Collectively, small lifestyle changes can make a huge impact on the environment–and your life. Looking for happiness and health? What’s good for the environment is also, it turns out, great for you. Here’s a collection of tips from the No Impact community.
Do you have a video story from your No Impact Experiment? Share your story below:
I could give over 20 tips, or just this advice…
Realize that we live on a planet, that we are not the only species on the planet, that it is here for everyone and everything, and we are not living in harmony with anything else here. When you wake up every day, instead of caring about money, a job, or bills, etc. ask yourself how you are going to be a natural, functioning part of the ecosystem that day. Ask how you will contribute to the Earth, and if it matches what you will take away from her? Without a worldwide change in mindset and how current societies view Earth, the damage will never stop.
This post was submitted by Wolfie.
I reduce my impact on the environment by eating a meat and dairy-free diet.
This post was submitted by Sarah.
I’m a bit ashamed of using an electric clothes dryer (we have a big family, lots of laundry, and not a lot of sun), but I do use the condenser water for house plants..also have recently begun to go food shopping on foot in our local village stores instead of driving to the hypermarket(my cardiologist applauds), buying organic fruit and vegetables whenever possible, and none imported or out of season, eating meat only twice a week, using cloth tote bags,(free plastic bags no longer available here anyway) and am saving money as well(fewer consumer temptations)..Tho a fan of bottled water, have started drinking from the tap. Our town fortunately requires the recycling of paper, cardboard, plastic and glass which is collected once a week in front of our house. We compost organic waste at our country house in Britanny and will soon be doing it here at our main residence. Europe has begun a ban of incandescent light bulbs which will soon be no longer available, but questions remain about the recycling of the newer bulbs which contain poisonous matter… What I will not give up ? my laptop, cosmetics, books made from trees….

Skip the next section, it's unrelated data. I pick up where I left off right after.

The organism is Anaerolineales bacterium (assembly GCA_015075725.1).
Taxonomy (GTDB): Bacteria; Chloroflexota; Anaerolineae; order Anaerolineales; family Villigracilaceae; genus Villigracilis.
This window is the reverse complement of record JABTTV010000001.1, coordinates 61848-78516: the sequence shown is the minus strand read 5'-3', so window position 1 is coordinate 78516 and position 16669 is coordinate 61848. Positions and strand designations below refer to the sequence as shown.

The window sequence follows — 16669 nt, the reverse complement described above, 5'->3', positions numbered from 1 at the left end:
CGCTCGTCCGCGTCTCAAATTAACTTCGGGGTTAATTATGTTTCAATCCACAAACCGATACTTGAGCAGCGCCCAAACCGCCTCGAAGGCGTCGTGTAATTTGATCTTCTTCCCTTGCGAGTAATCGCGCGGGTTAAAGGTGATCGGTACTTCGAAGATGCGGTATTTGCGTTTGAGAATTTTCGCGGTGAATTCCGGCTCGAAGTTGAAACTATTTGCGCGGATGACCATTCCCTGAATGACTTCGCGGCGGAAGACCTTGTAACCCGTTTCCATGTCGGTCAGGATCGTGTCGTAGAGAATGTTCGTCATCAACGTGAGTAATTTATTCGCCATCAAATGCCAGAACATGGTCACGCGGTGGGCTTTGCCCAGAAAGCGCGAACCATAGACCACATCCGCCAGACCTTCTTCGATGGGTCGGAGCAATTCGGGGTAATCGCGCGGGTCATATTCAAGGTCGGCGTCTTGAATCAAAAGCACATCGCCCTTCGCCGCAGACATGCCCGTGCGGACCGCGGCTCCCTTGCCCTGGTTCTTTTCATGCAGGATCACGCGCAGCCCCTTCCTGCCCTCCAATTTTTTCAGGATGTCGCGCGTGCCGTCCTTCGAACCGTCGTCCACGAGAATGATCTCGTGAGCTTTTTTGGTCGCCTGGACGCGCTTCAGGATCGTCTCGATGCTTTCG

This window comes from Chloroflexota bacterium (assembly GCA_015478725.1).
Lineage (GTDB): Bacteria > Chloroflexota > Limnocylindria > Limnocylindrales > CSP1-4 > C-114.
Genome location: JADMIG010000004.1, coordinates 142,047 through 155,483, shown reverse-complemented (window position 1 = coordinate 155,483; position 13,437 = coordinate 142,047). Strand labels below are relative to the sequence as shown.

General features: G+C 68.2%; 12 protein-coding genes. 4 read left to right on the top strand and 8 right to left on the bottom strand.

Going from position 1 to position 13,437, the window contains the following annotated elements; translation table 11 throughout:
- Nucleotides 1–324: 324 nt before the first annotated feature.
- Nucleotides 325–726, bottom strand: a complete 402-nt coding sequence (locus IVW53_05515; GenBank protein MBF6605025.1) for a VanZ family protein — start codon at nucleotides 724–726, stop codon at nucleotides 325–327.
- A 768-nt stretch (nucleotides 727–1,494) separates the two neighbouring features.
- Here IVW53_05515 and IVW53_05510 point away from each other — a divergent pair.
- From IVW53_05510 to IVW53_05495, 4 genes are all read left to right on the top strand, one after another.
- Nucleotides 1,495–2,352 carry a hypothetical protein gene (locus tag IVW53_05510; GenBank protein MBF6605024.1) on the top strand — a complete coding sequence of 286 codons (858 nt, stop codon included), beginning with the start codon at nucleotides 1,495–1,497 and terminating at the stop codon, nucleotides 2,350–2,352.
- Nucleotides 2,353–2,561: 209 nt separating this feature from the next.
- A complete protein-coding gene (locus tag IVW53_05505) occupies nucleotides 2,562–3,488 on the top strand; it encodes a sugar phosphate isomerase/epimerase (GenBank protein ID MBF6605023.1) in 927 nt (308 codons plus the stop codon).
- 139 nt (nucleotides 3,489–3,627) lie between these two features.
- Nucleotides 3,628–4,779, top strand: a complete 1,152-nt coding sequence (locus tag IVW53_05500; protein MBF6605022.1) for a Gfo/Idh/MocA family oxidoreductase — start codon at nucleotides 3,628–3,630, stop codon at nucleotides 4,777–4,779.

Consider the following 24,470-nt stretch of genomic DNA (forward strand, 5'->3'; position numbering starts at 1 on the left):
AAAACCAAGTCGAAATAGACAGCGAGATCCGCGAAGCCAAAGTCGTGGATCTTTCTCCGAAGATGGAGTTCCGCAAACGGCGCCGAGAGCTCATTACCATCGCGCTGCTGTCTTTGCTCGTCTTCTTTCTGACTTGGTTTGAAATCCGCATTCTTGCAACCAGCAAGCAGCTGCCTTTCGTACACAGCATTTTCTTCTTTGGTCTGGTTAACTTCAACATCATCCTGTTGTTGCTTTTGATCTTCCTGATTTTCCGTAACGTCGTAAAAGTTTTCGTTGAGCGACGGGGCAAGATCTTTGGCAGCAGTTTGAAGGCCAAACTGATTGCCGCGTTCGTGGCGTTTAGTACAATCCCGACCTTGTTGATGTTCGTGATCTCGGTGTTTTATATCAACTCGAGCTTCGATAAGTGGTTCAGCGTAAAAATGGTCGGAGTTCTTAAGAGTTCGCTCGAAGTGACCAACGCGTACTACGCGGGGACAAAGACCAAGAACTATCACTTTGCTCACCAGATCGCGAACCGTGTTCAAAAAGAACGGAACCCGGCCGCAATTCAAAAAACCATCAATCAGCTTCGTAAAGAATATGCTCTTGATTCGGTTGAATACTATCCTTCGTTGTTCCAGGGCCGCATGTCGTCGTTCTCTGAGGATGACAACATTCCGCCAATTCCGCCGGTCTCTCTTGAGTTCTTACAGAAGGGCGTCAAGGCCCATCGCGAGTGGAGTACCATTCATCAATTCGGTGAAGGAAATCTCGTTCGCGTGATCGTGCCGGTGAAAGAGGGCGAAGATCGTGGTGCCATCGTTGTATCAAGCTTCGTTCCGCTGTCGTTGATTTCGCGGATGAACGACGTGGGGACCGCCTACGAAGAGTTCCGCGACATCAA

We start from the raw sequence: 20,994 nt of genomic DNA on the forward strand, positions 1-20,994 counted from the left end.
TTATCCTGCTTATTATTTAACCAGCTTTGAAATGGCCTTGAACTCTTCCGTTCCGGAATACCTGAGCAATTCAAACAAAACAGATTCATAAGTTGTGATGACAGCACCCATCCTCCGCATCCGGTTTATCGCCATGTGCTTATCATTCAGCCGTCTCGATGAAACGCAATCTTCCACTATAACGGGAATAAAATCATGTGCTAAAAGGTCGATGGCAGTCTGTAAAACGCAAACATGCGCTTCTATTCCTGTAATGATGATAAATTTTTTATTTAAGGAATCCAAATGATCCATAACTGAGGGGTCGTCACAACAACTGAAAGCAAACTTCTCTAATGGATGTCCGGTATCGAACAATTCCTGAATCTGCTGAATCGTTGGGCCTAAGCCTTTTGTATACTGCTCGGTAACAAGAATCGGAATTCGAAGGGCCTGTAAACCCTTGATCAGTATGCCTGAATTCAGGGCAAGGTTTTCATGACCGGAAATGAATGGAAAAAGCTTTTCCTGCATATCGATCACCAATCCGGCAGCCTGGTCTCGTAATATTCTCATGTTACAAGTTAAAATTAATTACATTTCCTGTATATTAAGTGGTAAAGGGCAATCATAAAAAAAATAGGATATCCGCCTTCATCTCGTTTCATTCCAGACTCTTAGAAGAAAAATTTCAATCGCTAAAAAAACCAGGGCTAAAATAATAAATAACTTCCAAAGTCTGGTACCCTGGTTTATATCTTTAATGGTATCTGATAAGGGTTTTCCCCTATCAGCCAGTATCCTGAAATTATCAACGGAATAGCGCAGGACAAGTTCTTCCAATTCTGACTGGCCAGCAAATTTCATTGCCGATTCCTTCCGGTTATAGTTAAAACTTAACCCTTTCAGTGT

This post was submitted by Barbara.
We recently decided that instead of recycling most of our glass jars, we would save them for use around the house. When we are grocery shopping, we look for products that come in glass jars and avoid buying products in plastic.
We have been reusing various size glass containers for uses like a toothbrush holder, bathroom q-tip holder, water jars (instead of sigg bottles), keeping food in that we buy in bulk like nuts and grains, etc. It saves us money not having to buy glass containers for those uses.
This post was submitted by Chrystine.
5 years ago, I started walking and cycling to school with my kids. In the town where I live, people routinely drive their kids to school in vans, SUVs and station wagons on journeys of 2 miles or less, the most polluting. We’ve found this is great time to spend together. The kids arrive at school energized and at home at the end of the day decompressed. We’ve used the time to study spelling words, learn times tables and all the states and capitals. It’s saved me a gym membership – I walk 5 miles a day. It’s also saved us the $650 bus fee. Now my son is 11 and goes to middle school, he walks and rides by himself, giving him a great sense of independence and me a sense of freedom that I don’t have to play taxi.
On October 7th, I organized a walk to school day in celebration of International Walk to School Day for our elementary school. 150 kids walked that day, despite bad weather, about a quarter of the school population.
This post was submitted by Melissa Gough.